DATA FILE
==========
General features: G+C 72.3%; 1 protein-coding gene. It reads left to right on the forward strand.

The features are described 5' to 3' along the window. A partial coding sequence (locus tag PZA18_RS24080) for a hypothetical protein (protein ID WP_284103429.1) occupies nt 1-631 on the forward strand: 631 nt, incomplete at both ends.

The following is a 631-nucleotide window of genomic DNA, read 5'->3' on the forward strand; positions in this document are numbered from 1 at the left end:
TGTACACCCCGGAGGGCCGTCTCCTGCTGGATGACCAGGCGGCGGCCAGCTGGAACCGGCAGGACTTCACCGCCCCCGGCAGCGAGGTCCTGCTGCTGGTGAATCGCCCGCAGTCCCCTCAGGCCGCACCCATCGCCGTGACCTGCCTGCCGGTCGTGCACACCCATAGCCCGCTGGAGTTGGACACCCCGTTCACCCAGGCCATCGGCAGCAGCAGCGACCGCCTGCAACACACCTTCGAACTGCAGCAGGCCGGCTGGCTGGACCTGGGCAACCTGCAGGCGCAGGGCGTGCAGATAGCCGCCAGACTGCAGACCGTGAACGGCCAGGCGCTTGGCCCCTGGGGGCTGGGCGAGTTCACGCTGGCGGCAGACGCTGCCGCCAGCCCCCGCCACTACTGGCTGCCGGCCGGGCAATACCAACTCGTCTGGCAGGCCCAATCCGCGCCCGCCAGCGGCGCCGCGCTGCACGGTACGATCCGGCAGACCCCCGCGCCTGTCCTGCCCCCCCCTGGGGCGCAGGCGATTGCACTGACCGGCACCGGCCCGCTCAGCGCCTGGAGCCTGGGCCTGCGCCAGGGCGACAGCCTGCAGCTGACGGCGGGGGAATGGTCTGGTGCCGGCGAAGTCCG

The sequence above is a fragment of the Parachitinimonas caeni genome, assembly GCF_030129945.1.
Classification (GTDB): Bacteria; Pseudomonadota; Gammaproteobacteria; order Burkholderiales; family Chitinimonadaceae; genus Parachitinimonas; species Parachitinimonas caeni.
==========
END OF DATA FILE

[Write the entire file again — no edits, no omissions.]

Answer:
General features: G+C 72.3%; 1 protein-coding gene. It reads left to right on the forward strand.

The features are described 5' to 3' along the window. A partial coding sequence (locus tag PZA18_RS24080) for a hypothetical protein (protein ID WP_284103429.1) occupies nt 1-631 on the forward strand: 631 nt, incomplete at both ends.

The following is a 631-nucleotide window of genomic DNA, read 5'->3' on the forward strand; positions in this document are numbered from 1 at the left end:
TGTACACCCCGGAGGGCCGTCTCCTGCTGGATGACCAGGCGGCGGCCAGCTGGAACCGGCAGGACTTCACCGCCCCCGGCAGCGAGGTCCTGCTGCTGGTGAATCGCCCGCAGTCCCCTCAGGCCGCACCCATCGCCGTGACCTGCCTGCCGGTCGTGCACACCCATAGCCCGCTGGAGTTGGACACCCCGTTCACCCAGGCCATCGGCAGCAGCAGCGACCGCCTGCAACACACCTTCGAACTGCAGCAGGCCGGCTGGCTGGACCTGGGCAACCTGCAGGCGCAGGGCGTGCAGATAGCCGCCAGACTGCAGACCGTGAACGGCCAGGCGCTTGGCCCCTGGGGGCTGGGCGAGTTCACGCTGGCGGCAGACGCTGCCGCCAGCCCCCGCCACTACTGGCTGCCGGCCGGGCAATACCAACTCGTCTGGCAGGCCCAATCCGCGCCCGCCAGCGGCGCCGCGCTGCACGGTACGATCCGGCAGACCCCCGCGCCTGTCCTGCCCCCCCCTGGGGCGCAGGCGATTGCACTGACCGGCACCGGCCCGCTCAGCGCCTGGAGCCTGGGCCTGCGCCAGGGCGACAGCCTGCAGCTGACGGCGGGGGAATGGTCTGGTGCCGGCGAAGTCCG

The sequence above is a fragment of the Parachitinimonas caeni genome, assembly GCF_030129945.1.
Classification (GTDB): Bacteria; Pseudomonadota; Gammaproteobacteria; order Burkholderiales; family Chitinimonadaceae; genus Parachitinimonas; species Parachitinimonas caeni.